We live in the era of the unexpected, an age where spray-tanned reality stars can become president, where legends like Bowie and Prince can die a few months apart, where surprise album releases spring up from nowhere like mushrooms shooting out of the soil after a rainstorm. And in this time of unexpected developments, who could have predicted the second coming of emo? Dance nights dedicated to the genre are flourishing across America, and bands like Into It. Over It., The World is A Beautiful Place and I Am No Longer Afraid to Die, Modern Baseball, and Orlando’s You Blew It! are picking up the tear-stained torch of their angsty forefathers. Here’s where things get really surprising: Most of the emo revival has been great. You can hear the melancholy guitar sounds of the emo revival firsthand when You Blew It! swings by the Rebel Lounge with All Get Out and Free Throw. You Blew It! are one of the most accessible bands in the nu-emo (they put out an EP of Weezer covers, so they’re not afraid to get their pop on). If you like anathemic, heart-on-sleeve, tears-in-my-craft-beer music, these sad bastards have got the goods. ASHLEY NAFTULE
The men of Mayhem.
Mayhem – Wednesday, February 8 – Club Red
The Norwegian black-metal band Mayhem has created some of the most memorable music ever to seep up from the underground. The act will play its seminal debut album, De Mysteriis Dom Sathanas, in full during this stop at Club Red in Mesa, supported by fellow black-metal acts Inquisition and Black Anvil. The 1994 album, hailed as one of the most influential works in the genre, includes vocalist Per “Dead” Ohlin, who committed suicide in 1991, and guitarist Euronymous, who was murdered in 1993 by Varg Vikernes of the band Burzum. The current slate of musicians in Mayhem — Necrobutcher, Hellhammer, Attila Csihar, Teloch, and Ghul — played the album in its entirety at Swedish music festivals in 2015. The idea of bringing the masterpiece to live audiences in North America seemed “natural,” according to guitarist Teloch. JUSTIN CRIADO
Chris Carrabba of Dashboard Confessional
Dashboard Confessional – Wednesday, February 8 – Marquee Theatre
If music genres could be classified as seasons, emo would be winter. It’s music for broken hearts, which means cold hearts and cold colors. Emo fans huddle together and scream the lyrics back to the band on stage because they’re trying to keep warm, metaphorically speaking, by finding that passion in the broken-hearted. At least that’s how it used to be anyway. Sure, there are plenty of modern emo acts doing their thing right now, reaching deep down into those ugly emotions, but these days, going to an emo show is not entirely unlike going to see one of the many classic-rock touring shows that hit town on a regular basis. Sure, the bands are younger, but the spirit is the same: traveling back in time via the magic of nostalgia. And there’s a lot of nostalgia to be had at a Dashboard Confessional show. For proof, look no further than the setlists on their current tour, which include such favorites from the DC discography as "Don't Wait,” “Hands Down,” “Stolen,” “Vindicated,” and “The Places You Have Come to Fear the Most.” Time travel doesn’t exist, insofar as we know, but a performance by Dashboard Confessional comes close. Step into the Marquee Theatre, and take a trip back to a world before smartphones and YouTube, to a magical time known as 2002, and prepare to relive all the awkward emotions that came with being a young music fan. Don’t try and deny it: You still, to this day, know all the words to “Screaming Infidelities” and “Cute Without the ‘E’.” CORY GARCIA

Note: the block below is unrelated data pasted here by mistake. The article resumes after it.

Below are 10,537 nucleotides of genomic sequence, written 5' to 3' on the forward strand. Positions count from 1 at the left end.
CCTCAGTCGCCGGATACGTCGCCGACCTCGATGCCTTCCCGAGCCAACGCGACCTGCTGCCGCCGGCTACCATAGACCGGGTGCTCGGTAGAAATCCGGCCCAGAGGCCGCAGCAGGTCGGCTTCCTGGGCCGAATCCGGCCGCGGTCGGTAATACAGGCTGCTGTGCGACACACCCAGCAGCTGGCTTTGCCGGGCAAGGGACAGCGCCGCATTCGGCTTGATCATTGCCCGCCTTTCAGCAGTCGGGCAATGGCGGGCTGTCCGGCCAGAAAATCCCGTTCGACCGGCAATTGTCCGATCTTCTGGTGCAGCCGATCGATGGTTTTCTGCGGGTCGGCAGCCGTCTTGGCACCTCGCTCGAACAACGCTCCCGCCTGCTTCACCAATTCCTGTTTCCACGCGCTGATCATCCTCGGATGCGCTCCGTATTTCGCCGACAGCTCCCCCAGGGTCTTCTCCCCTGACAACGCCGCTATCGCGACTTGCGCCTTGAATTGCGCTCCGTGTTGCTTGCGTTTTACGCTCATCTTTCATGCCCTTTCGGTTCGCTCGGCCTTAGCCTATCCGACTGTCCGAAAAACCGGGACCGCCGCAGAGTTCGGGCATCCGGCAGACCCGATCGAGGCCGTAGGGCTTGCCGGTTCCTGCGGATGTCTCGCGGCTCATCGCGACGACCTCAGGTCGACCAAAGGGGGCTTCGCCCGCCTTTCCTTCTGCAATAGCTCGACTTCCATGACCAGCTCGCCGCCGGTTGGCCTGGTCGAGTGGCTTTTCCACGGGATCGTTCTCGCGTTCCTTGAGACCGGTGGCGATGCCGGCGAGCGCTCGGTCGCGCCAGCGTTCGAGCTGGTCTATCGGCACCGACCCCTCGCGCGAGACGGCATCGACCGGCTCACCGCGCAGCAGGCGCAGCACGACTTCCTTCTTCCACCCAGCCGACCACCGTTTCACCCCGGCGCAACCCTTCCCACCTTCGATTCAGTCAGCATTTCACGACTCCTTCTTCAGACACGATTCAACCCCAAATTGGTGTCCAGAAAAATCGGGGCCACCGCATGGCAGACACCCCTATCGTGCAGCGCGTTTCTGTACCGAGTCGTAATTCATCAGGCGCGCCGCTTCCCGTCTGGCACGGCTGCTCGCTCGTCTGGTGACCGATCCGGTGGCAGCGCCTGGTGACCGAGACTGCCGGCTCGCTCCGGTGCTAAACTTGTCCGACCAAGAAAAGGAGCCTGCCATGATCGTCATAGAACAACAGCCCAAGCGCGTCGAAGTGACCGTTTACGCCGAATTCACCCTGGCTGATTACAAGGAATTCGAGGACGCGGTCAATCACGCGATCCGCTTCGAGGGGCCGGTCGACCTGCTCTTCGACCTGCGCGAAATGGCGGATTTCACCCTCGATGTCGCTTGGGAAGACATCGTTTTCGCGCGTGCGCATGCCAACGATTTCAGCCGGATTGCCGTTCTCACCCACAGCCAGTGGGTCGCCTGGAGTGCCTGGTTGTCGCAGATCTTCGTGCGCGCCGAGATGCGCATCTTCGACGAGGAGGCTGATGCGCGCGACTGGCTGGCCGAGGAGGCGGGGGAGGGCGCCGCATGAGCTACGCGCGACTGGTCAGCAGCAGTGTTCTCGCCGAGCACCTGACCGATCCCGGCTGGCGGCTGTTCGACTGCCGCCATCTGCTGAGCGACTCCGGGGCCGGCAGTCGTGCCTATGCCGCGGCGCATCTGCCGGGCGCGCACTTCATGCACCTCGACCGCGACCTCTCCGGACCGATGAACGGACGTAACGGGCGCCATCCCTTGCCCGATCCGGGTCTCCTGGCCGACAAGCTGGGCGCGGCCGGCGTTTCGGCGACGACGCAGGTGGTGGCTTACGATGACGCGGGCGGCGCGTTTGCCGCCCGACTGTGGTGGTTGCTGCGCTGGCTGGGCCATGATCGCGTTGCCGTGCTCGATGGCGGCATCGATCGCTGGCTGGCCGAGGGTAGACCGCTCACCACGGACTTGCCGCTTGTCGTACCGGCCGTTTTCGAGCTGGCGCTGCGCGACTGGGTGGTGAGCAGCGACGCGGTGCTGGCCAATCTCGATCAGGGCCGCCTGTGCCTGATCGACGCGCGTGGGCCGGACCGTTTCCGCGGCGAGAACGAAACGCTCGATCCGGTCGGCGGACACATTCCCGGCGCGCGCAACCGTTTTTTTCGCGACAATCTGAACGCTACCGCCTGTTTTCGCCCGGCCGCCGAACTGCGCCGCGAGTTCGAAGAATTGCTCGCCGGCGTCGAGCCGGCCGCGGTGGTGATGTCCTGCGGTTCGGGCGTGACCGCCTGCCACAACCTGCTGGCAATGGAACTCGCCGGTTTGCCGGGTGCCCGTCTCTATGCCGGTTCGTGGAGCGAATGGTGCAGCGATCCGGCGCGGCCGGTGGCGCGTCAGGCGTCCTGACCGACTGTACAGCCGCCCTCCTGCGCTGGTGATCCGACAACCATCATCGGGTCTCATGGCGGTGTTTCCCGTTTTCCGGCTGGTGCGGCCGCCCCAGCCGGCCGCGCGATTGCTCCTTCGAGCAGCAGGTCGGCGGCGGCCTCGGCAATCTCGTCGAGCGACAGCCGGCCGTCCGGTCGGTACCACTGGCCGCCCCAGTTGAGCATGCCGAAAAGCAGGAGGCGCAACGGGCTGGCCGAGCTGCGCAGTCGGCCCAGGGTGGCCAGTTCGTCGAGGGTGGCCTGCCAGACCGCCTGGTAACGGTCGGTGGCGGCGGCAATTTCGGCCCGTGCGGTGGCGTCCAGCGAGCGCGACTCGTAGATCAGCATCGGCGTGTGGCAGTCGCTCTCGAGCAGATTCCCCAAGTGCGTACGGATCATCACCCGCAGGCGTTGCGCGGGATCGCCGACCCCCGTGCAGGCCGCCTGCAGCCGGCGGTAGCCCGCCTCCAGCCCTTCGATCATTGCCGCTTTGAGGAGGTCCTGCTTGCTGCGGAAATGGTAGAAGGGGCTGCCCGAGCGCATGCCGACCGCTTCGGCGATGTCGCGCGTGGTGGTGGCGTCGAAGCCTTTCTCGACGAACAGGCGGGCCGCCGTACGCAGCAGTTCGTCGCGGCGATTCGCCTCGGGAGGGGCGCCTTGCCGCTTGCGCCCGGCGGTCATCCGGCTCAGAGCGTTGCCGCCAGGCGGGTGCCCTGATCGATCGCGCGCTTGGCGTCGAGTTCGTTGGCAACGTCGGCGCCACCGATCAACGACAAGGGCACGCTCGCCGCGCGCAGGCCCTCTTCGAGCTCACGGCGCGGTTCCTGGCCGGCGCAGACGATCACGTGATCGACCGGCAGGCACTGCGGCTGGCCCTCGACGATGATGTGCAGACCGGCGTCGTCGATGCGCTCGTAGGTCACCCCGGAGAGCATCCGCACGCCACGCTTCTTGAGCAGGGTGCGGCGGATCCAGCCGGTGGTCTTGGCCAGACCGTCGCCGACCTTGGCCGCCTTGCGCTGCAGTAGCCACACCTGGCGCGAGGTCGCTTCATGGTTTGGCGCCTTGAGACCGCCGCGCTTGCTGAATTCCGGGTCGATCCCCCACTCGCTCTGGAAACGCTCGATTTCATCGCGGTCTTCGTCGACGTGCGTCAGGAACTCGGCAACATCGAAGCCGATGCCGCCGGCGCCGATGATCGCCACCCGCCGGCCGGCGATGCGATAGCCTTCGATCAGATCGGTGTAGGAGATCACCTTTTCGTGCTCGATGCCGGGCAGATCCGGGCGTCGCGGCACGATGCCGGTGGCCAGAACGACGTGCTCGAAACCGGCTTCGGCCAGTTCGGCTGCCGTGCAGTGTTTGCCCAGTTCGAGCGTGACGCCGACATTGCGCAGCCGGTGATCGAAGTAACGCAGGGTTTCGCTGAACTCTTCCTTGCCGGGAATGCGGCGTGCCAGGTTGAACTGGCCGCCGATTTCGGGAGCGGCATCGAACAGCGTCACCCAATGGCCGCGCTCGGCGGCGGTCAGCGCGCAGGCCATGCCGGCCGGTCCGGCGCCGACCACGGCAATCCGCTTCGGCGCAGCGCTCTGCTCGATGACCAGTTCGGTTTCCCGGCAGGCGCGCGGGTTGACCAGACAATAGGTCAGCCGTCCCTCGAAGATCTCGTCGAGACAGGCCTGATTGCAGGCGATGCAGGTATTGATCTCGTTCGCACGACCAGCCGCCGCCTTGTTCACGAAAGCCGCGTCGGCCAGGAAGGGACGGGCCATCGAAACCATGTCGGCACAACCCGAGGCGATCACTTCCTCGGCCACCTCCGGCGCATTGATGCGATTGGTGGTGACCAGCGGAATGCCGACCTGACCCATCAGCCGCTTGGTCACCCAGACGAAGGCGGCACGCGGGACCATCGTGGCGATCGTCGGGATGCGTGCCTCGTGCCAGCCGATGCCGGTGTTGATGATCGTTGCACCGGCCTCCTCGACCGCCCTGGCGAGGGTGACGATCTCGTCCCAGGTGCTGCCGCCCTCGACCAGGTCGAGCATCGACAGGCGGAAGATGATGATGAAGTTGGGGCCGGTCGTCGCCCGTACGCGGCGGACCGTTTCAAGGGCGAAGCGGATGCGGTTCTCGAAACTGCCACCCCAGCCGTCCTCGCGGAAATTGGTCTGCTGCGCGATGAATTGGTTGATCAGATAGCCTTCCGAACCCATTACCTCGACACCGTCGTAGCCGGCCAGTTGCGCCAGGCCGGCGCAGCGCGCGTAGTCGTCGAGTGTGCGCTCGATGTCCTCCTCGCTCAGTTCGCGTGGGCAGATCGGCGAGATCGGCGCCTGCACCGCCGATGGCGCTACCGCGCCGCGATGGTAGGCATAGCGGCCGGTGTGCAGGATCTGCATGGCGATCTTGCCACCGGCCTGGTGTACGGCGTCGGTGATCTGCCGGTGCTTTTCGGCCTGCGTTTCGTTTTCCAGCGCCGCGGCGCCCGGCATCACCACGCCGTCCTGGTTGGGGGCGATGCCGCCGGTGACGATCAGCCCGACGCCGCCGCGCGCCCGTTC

Winterhalter and Neige of Alcest.
Courtesy of Prophecy Productions
Alcest – Thursday, February 9 – Club Red
During the early stages of their development, France's Alcest traveled down the left-hand path of pure black metal. As they evolved, band leader Neige (who on some of the albums in their discography, including 2012’s Les Voyages de l'Ame, plays everything but drums) steered the band into fashioning shoegaze-infused, post-rock dreamscapes. Alcest make their ambition work by underpinning their dreamy harmonies with momentary flashes of black metal. Neige mostly maintains a dulcet tone with his vocals and guitar work but will pepper his songs with black metal cries. Winterhalter, the other member of Alcest, keeps a mostly midtempo beat on drums but will occasionally break into blazing metallic outbursts (though never resorting to unnecessary blast beats). The band has perfected a balancing act that is the musical equivalent of a hypnotist who momentarily lulls you into mentally being on another plane but pulls you back into reality at the last second before you are lost forever. CLINT MAYHER
The Legendary Shack Shakers
Legendary Shack Shakers – Thursday, February 9 – Yucca Tap Room
Called “the last great rock and roll front man” by no less an expert than Jello Biafra, J.D. Wilkes and his Legendary Shack Shakers have been destroying clubs for more than a decade now and show no sign of wavering in their quest to burn down every joint in the land. Touring in support of their 2015 rocker The Southern Surreal, the Shakers attack with punk chaos and performance-art attitude, occasionally concealing themselves behind bluegrass hillbillies-gone-berserk camouflage. Anything goes from beginning to end, the more outrageous the better. Support comes from Las Vegas-based rockabilly act the Delta Bombers and Montreal-born psychobilly trio the Brains, the latter of which serves up “mind-bindingly ear-scorching tracks that grab you by the neck, stare straight into your eyes and dare you to fight back.” Alert the authorities: This show’s gonna be incendiary. CHRIS GRAY
Lordi – Thursday, February 9 – Club Red
All things horror and monsters, legendary band Lordi combines hard rock with strong elements of metal — alternating with each album — in the footsteps of the great shock-rockers KISS and Alice Cooper. Lordi is like a Finnish Tales From the Crypt: The members haunt their fans to satisfy their horror B-movie fix all while appeasing their urge to rock. The band has never been photographed or interviewed without its various costumes, including those of mummies, zombies, demon-like creature, an other worldly warrior and a Predator-like creature. Local metal bands 2 in the Chest and local costumed freaks Goth Brooks provide support. ADAM STEININGER